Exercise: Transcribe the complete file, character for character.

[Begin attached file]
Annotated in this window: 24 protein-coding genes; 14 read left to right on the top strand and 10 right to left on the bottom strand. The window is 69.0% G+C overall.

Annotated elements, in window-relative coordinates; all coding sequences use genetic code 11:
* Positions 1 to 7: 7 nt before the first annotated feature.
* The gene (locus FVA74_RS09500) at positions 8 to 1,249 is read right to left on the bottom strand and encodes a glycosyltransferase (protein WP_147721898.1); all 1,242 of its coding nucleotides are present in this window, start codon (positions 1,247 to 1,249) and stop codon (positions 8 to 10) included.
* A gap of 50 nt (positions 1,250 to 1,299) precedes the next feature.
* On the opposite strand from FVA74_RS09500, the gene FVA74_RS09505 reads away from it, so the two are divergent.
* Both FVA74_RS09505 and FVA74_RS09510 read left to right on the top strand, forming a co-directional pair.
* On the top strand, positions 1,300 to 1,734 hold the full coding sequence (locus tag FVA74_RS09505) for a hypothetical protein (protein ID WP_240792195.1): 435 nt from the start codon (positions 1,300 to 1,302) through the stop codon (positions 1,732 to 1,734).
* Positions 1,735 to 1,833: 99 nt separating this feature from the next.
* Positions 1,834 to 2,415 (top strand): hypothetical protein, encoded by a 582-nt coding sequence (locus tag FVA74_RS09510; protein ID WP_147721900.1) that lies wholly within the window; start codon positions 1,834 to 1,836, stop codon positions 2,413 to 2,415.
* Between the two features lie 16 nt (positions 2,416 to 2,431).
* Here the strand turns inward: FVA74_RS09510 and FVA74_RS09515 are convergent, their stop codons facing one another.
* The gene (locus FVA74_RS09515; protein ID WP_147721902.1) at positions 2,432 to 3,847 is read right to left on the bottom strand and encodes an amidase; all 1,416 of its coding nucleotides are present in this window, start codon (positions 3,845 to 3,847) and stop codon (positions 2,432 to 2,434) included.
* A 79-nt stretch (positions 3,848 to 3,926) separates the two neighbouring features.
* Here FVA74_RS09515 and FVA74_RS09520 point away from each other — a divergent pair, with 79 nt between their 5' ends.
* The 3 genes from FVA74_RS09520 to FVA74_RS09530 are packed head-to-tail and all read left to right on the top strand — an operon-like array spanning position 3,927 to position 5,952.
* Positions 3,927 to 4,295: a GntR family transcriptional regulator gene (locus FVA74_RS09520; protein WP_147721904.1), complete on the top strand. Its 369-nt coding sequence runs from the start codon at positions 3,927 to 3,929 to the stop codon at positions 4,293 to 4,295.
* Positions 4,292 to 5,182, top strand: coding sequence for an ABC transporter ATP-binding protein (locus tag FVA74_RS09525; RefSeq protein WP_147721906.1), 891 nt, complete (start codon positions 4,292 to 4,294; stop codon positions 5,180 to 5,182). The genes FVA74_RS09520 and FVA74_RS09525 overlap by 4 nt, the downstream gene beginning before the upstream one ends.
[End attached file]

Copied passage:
Annotated in this window: 24 protein-coding genes; 14 read left to right on the top strand and 10 right to left on the bottom strand. The window is 69.0% G+C overall.

Annotated elements, in window-relative coordinates; all coding sequences use genetic code 11:
* Positions 1 to 7: 7 nt before the first annotated feature.
* The gene (locus FVA74_RS09500) at positions 8 to 1,249 is read right to left on the bottom strand and encodes a glycosyltransferase (protein WP_147721898.1); all 1,242 of its coding nucleotides are present in this window, start codon (positions 1,247 to 1,249) and stop codon (positions 8 to 10) included.
* A gap of 50 nt (positions 1,250 to 1,299) precedes the next feature.
* On the opposite strand from FVA74_RS09500, the gene FVA74_RS09505 reads away from it, so the two are divergent.
* Both FVA74_RS09505 and FVA74_RS09510 read left to right on the top strand, forming a co-directional pair.
* On the top strand, positions 1,300 to 1,734 hold the full coding sequence (locus tag FVA74_RS09505) for a hypothetical protein (protein ID WP_240792195.1): 435 nt from the start codon (positions 1,300 to 1,302) through the stop codon (positions 1,732 to 1,734).
* Positions 1,735 to 1,833: 99 nt separating this feature from the next.
* Positions 1,834 to 2,415 (top strand): hypothetical protein, encoded by a 582-nt coding sequence (locus tag FVA74_RS09510; protein ID WP_147721900.1) that lies wholly within the window; start codon positions 1,834 to 1,836, stop codon positions 2,413 to 2,415.
* Between the two features lie 16 nt (positions 2,416 to 2,431).
* Here the strand turns inward: FVA74_RS09510 and FVA74_RS09515 are convergent, their stop codons facing one another.
* The gene (locus FVA74_RS09515; protein ID WP_147721902.1) at positions 2,432 to 3,847 is read right to left on the bottom strand and encodes an amidase; all 1,416 of its coding nucleotides are present in this window, start codon (positions 3,845 to 3,847) and stop codon (positions 2,432 to 2,434) included.
* A 79-nt stretch (positions 3,848 to 3,926) separates the two neighbouring features.
* Here FVA74_RS09515 and FVA74_RS09520 point away from each other — a divergent pair, with 79 nt between their 5' ends.
* The 3 genes from FVA74_RS09520 to FVA74_RS09530 are packed head-to-tail and all read left to right on the top strand — an operon-like array spanning position 3,927 to position 5,952.
* Positions 3,927 to 4,295: a GntR family transcriptional regulator gene (locus FVA74_RS09520; protein WP_147721904.1), complete on the top strand. Its 369-nt coding sequence runs from the start codon at positions 3,927 to 3,929 to the stop codon at positions 4,293 to 4,295.
* Positions 4,292 to 5,182, top strand: coding sequence for an ABC transporter ATP-binding protein (locus tag FVA74_RS09525; RefSeq protein WP_147721906.1), 891 nt, complete (start codon positions 4,292 to 4,294; stop codon positions 5,180 to 5,182). The genes FVA74_RS09520 and FVA74_RS09525 overlap by 4 nt, the downstream gene beginning before the upstream one ends.